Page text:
Arriving aboard a tour bus, accompanied by a former Israeli machine-gunner turned human rights activist, an international delegation of pretty famous writers came to the heart of this old city to see for themselves how 850 hardcore Jewish settlers, protected by 650 young Israeli soldiers, live among 200,000 angry Palestinians.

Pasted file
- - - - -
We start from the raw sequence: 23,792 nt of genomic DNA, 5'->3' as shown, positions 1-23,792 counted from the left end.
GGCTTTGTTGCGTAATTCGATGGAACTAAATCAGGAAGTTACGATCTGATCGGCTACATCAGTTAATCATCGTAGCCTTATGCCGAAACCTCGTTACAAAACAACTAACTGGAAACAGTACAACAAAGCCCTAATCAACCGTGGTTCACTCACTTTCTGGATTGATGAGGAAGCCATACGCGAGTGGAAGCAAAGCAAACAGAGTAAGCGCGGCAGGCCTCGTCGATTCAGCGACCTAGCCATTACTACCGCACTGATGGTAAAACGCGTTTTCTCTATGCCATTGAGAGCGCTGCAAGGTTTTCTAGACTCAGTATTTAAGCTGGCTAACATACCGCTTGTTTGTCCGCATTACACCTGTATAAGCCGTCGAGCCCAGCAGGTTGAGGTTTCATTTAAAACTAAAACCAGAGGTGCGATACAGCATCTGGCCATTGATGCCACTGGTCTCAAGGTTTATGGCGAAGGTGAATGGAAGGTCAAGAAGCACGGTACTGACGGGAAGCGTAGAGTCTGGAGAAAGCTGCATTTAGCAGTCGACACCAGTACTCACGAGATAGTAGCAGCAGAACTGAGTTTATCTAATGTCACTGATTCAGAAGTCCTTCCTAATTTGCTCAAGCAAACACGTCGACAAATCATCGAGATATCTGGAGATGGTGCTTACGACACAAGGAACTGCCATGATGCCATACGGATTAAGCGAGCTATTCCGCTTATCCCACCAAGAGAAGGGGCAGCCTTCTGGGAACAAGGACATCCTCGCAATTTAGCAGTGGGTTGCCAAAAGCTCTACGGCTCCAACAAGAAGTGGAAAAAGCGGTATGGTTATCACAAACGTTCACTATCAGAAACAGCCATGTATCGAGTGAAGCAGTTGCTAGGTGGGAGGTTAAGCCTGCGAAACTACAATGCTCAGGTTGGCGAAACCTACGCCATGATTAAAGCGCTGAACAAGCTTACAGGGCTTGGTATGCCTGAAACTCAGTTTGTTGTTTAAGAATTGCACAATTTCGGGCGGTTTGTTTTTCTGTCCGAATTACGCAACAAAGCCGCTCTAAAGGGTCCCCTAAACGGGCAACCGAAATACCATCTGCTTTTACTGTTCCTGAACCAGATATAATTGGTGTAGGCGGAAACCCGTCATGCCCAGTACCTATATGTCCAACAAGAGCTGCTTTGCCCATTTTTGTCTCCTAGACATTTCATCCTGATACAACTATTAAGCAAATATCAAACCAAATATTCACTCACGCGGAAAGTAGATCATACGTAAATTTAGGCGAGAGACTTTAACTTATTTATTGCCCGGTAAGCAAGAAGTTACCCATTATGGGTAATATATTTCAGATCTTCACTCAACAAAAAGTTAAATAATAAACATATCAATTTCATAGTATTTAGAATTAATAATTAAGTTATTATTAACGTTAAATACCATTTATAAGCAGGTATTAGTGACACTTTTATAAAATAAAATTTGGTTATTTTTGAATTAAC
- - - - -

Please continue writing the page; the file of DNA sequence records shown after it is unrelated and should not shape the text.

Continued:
The writers didn't like what they saw. The settlers didn't like the writers much either, especially their hosts. The Israeli military occupation is "the most grievous injustice I have seen in my life," Michael Chabon, the American author of the Pulitzer Prize-winning novel "The Amazing Adventures of Kavalier & Clay," told the Forward, a Jewish newspaper, a day after seeing Hebron. "Liars!" the settlers shouted at the writers. Through the summer, 25 novelists will journey to Israel, the West Bank and Gaza Strip to gather material for a book of essays to be published by Harper Collins in June next year (and simultaneously released in a half dozen other languages). The book is designed to mark the 50-year anniversary of the Israeli occupation of the Palestinian territories - and to make a political splash. The organizers hope their words will kindle reflection, outrage, change. They think that after five decades of daily news coverage, often numbing in its narrative of stalled "peace processes" and kill-reprisal-repeat, the Israel-Palestinian conflict needs a novelist's chops to tell old stories in new ways.